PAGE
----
Growth strains electric vehicle infrastructure

Transforming a city with new devices, data and business models – part two

In the first part of this article we looked at how technology, data and startups are transforming industries, the significant electric vehicles use in Oslo, Norway, and the advantages of this technology. In this part we consider the customer insights and lessons for corporates and startups in this space, with the rates of electric vehicles purchased in Oslo now exceeding 50 per cent.

Customer and service insights from Oslo

A holistic and focused approach is needed to be able to promote the adoption of EVs and support people’s use of different transport methods i.e. public transport, cycling or walking.

As many more EVs are now coming on the network in Norway, strains are beginning to show.

Queues at charge points and the challenge of providing a good customer service have become apparent in Oslo. ‘Queue anxiety’ is now more of an issue than ‘range anxiety’. In addition to the inconvenience of waiting, those waiting in line have even found themselves getting parking tickets.

The Aimava group of corporates visited charge infrastructure providers who said that over 250 thousand charges per annum were achieved with 3,000 chargers. The best utilisation rates for chargers were 35 charges per day and good was 10 per day. Identifying good locations, installing, testing uptake, extra installations and planning transmission grid management are all key aspects of the role of Charge Point Operators (CPOs).

Charger booking and payment were still an issue, with a range of apps and solutions available from text payments (the most inconvenient), to RFID tags (most convenient), app payments, and also now automatic payment with car plug in.

Using the standard electricity supply at their home or work has been the main method of charging for many EV users, however, new legislation will insist on the use of specially installed chargers in the future.

Customer service and the repair of damaged chargers has been a strain on the system. Whilst the repair of a traditional petrol station pump can usually be undertaken in around four hours, a high voltage cable can take many days and cost $5,000.

The capital cost of managing and increasing the capacity of the network is necessary as more vehicles come online, all wishing to charge at the same time at a given location. The management of charging through data is being installed – we met two startups that have solutions for apartments, streets and the trading of energy. Data is used to offset and replace assets.

Oslo has been one of the first cities to move to having the ‘early majority’ purchasing EVs on the adoption curve and ‘crossing the chasm’. The vast majority of countries are still at the phase of innovators being the purchasers of EVs. Some locations will be able to move to Early Adopters with concerted support and regulation from central and local government. The industry is reaching price parity but the infrastructure and service provision requires corporate investment and services. However, given the level of investment that has gone into developing the EV landscape in Norway, we also need to look at innovative models for Infrastructure investment.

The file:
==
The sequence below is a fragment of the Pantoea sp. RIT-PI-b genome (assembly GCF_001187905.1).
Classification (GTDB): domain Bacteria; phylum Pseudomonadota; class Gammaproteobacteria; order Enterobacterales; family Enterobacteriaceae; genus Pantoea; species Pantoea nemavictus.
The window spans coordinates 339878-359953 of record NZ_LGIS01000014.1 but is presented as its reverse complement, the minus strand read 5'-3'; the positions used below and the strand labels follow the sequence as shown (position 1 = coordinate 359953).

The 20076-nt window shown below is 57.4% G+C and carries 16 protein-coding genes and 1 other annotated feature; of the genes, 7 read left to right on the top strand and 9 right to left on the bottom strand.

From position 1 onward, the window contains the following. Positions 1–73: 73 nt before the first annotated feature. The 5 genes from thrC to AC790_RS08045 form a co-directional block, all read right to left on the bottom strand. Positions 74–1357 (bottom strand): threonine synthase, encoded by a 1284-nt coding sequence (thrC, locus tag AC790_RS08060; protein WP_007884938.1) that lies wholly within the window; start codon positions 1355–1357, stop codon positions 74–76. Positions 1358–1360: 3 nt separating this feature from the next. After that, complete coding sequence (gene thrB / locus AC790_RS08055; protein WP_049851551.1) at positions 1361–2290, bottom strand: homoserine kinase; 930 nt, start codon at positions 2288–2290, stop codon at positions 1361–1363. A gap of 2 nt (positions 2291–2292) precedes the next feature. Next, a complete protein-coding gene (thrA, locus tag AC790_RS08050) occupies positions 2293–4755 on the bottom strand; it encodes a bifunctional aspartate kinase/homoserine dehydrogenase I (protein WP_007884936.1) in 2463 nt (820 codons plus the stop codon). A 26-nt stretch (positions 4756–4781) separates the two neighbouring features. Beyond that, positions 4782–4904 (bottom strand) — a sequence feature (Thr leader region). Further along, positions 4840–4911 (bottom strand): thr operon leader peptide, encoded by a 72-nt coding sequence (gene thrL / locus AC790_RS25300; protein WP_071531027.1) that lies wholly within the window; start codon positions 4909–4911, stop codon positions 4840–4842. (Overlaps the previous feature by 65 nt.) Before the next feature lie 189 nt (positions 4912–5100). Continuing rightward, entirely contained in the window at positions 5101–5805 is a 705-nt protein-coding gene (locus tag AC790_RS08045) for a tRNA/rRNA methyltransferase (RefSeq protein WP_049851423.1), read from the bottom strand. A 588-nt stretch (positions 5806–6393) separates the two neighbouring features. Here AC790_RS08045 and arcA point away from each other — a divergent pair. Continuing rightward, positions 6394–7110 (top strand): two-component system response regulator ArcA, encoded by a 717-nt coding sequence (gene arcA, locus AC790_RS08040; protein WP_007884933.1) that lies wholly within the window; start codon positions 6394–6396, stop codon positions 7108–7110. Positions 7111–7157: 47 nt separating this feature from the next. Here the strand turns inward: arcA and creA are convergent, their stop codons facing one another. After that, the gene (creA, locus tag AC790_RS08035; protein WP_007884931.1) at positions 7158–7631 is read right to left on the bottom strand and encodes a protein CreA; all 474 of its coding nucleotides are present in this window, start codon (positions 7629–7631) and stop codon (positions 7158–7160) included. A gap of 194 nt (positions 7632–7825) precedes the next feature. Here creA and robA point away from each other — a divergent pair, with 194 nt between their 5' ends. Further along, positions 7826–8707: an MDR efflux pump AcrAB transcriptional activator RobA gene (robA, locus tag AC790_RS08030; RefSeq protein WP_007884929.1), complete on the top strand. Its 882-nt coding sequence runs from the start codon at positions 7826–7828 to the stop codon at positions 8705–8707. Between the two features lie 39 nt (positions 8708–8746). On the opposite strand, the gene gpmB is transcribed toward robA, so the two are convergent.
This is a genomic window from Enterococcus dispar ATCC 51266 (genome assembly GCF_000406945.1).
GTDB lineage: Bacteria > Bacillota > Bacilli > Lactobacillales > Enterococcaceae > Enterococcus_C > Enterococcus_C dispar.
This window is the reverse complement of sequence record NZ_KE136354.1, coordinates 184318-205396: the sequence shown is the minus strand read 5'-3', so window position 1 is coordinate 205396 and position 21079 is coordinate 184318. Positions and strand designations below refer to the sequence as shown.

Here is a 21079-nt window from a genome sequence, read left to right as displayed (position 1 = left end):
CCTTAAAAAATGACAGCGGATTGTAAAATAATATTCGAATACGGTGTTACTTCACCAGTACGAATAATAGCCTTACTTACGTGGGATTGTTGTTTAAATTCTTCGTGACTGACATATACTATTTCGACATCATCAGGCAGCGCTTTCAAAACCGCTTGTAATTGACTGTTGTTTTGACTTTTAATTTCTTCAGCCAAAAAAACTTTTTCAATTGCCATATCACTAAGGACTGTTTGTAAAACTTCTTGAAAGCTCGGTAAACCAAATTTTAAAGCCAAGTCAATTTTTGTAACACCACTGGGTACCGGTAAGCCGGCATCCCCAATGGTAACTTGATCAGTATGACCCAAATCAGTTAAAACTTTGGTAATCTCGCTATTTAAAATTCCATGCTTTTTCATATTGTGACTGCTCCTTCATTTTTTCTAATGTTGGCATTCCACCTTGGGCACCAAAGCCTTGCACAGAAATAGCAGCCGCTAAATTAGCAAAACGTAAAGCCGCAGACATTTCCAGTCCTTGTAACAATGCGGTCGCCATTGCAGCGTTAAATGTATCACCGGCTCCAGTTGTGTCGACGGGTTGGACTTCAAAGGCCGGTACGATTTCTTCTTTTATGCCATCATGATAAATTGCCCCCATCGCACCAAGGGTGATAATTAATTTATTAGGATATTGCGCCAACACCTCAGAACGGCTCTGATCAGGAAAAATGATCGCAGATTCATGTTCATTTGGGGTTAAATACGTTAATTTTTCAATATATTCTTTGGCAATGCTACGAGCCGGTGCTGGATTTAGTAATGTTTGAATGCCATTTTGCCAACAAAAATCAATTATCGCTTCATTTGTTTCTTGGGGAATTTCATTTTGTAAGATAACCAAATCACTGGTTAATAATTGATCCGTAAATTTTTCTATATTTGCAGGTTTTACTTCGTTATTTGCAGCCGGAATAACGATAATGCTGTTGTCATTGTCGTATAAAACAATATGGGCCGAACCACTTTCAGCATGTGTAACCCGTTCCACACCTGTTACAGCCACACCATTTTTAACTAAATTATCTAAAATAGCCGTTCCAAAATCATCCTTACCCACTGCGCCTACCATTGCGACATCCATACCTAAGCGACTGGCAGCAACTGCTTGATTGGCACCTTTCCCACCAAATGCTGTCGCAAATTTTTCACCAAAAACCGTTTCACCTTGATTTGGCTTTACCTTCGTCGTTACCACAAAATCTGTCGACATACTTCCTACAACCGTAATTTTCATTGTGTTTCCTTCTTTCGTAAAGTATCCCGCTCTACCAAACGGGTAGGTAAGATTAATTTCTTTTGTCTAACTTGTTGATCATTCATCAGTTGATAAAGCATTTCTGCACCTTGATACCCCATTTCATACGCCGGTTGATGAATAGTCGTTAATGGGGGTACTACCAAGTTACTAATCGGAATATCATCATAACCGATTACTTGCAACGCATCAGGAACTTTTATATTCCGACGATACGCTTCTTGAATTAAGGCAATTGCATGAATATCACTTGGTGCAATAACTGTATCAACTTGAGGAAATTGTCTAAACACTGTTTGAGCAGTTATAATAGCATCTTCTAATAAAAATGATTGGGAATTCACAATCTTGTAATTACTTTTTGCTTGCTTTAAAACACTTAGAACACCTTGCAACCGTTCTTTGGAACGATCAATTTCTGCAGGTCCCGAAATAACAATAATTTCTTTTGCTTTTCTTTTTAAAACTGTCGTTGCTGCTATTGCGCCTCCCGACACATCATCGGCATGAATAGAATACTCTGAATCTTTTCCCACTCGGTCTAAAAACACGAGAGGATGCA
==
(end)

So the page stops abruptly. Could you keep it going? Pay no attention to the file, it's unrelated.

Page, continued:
Corporate and startup changes

The Innovative New Value Chain for Electric Vehicles is now very different from the traditional vehicle and energy sectors. The current ICE model is purchase a car, refuel at a petrol station and pay taxes.

Innovative New Value Chain

The Innovative New Value Chain for Electric Vehicles we have seen from our work in Oslo includes:

  • Different technology and manufacture of the vehicle. EVs have fewer parts and simpler technology than ICEs
  • Dealers have to educate and sell vehicles differently
  • Refuelling largely takes place at home, when the owner has a driveway or parking space
  • New models for charging en masse in both on and off street parking and communal areas
  • Software and data to manage the charging cycles and the electricity infrastructure on a local and network-wide basis
  • Vehicle to grid energy management
  • Vehicle sharing and integrated traffic planning
  • Use of data for planning journeys
  • New payments and insurance methods

These changes to the value chain mean that current automotive manufacturers, oil companies, electricity energy companies, infrastructure providers, insurers, and finance organisations will change, with startups creating new opportunities. Organisations that can see the overview of the Innovative New Value Chain and orchestrate their future will make significant savings in poor investments and have the opportunity to map a route to the future.

While Oslo is a great example of EV penetration, the scale of China cannot be matched by other countries, as I have already outlined elsewhere. The members of the corporate group we are leading are now exploring the changes in China and how the technology, data and business models from the ‘Middle Kingdom’ could come to lead the world. This is what I have termed ‘Enter the Dragon,’ for the scale and speed of technology and business model development in China will have a global impact.

We are seeing the case of Electric Vehicles being replicated in many other industries with health devices, consumer products, financial services – and more – all of which could be impacting your business.

Read more articles from Andrew Gaule here.